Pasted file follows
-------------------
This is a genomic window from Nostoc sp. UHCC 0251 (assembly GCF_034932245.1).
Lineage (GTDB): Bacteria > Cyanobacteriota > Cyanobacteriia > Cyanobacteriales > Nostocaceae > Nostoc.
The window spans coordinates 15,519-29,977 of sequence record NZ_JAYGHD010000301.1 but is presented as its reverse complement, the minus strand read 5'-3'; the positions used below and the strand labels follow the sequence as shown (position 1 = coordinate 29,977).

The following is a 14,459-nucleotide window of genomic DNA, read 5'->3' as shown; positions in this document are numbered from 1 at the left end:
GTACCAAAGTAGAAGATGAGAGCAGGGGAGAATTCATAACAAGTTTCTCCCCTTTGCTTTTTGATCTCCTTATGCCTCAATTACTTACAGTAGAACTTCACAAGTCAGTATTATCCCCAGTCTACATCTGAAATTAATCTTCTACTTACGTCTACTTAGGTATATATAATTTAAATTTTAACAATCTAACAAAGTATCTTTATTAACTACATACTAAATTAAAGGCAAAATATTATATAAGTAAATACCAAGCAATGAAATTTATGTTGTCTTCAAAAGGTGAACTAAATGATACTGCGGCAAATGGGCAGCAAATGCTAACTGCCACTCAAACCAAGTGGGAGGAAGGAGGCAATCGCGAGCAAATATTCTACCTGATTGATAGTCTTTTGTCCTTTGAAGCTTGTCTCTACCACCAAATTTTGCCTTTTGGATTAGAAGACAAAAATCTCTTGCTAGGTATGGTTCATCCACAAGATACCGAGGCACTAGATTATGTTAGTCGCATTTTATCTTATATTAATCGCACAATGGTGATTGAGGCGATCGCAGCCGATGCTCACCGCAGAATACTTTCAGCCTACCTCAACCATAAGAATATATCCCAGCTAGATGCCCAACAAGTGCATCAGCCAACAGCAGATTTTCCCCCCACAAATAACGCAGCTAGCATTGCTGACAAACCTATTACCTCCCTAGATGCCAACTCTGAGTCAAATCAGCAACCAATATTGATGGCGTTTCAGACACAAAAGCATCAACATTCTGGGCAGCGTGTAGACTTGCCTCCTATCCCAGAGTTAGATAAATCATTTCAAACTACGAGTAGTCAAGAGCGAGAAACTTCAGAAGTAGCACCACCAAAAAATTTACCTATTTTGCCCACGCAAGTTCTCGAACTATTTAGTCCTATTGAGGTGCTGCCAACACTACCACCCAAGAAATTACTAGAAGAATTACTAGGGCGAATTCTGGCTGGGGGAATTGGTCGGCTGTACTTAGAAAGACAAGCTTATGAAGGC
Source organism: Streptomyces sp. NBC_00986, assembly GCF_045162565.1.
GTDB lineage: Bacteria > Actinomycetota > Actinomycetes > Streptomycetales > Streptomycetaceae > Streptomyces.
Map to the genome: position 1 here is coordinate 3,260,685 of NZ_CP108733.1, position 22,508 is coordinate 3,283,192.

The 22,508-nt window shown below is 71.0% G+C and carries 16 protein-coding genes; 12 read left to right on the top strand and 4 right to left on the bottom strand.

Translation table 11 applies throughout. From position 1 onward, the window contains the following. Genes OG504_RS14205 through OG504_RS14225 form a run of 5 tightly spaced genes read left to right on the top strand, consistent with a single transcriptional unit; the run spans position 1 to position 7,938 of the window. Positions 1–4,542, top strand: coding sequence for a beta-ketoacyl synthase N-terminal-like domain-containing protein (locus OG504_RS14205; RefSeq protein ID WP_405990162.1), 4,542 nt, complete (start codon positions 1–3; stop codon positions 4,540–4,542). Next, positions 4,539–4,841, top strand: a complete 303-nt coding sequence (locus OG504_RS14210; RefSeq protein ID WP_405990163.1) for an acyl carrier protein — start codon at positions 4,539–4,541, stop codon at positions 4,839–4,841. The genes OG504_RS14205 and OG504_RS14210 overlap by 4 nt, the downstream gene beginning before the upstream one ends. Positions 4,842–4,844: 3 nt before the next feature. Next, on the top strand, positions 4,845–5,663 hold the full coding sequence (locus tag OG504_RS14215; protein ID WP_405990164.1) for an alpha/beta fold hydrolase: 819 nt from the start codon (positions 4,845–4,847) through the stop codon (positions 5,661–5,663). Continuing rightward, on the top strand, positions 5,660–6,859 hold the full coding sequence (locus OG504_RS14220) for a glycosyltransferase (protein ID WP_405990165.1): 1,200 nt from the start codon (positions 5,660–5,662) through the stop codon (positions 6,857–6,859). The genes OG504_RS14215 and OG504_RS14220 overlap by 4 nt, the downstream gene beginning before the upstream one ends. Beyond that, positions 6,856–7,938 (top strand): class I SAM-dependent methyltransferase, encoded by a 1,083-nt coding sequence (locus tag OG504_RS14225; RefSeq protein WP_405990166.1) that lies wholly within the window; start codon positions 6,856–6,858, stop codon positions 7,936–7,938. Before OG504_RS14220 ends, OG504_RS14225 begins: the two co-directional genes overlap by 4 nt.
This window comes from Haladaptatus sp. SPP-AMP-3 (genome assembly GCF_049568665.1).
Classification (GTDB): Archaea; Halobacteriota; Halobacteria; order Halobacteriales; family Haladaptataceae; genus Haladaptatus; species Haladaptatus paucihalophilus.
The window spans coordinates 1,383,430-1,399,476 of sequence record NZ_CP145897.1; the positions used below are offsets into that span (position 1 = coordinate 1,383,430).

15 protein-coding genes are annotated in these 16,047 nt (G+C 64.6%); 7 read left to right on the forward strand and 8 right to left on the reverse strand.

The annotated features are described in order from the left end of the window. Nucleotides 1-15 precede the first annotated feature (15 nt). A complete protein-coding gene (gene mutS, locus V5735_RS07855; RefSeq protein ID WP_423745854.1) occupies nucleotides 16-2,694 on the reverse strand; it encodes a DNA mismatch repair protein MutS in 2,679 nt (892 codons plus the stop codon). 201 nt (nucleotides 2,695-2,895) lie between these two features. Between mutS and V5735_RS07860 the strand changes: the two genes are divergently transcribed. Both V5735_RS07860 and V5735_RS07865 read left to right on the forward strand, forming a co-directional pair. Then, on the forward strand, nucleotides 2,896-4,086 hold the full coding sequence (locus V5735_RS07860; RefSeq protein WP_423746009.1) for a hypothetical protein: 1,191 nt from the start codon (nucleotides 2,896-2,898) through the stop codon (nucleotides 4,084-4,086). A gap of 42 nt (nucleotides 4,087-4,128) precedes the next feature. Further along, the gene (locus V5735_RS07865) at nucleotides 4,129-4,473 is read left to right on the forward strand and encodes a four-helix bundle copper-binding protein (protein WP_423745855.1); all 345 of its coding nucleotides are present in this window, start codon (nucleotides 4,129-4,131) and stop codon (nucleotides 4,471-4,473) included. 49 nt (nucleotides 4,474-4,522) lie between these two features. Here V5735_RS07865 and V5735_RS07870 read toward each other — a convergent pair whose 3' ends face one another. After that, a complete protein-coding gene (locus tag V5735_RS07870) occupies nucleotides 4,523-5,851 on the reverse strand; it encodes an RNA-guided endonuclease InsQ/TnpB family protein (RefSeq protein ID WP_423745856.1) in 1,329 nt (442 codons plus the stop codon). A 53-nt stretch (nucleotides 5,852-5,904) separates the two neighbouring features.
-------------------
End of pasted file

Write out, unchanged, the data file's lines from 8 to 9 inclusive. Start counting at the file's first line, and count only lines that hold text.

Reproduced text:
Map to the genome: position 1 here is coordinate 3,260,685 of NZ_CP108733.1, position 22,508 is coordinate 3,283,192.

The 22,508-nt window shown below is 71.0% G+C and carries 16 protein-coding genes; 12 read left to right on the top strand and 4 right to left on the bottom strand.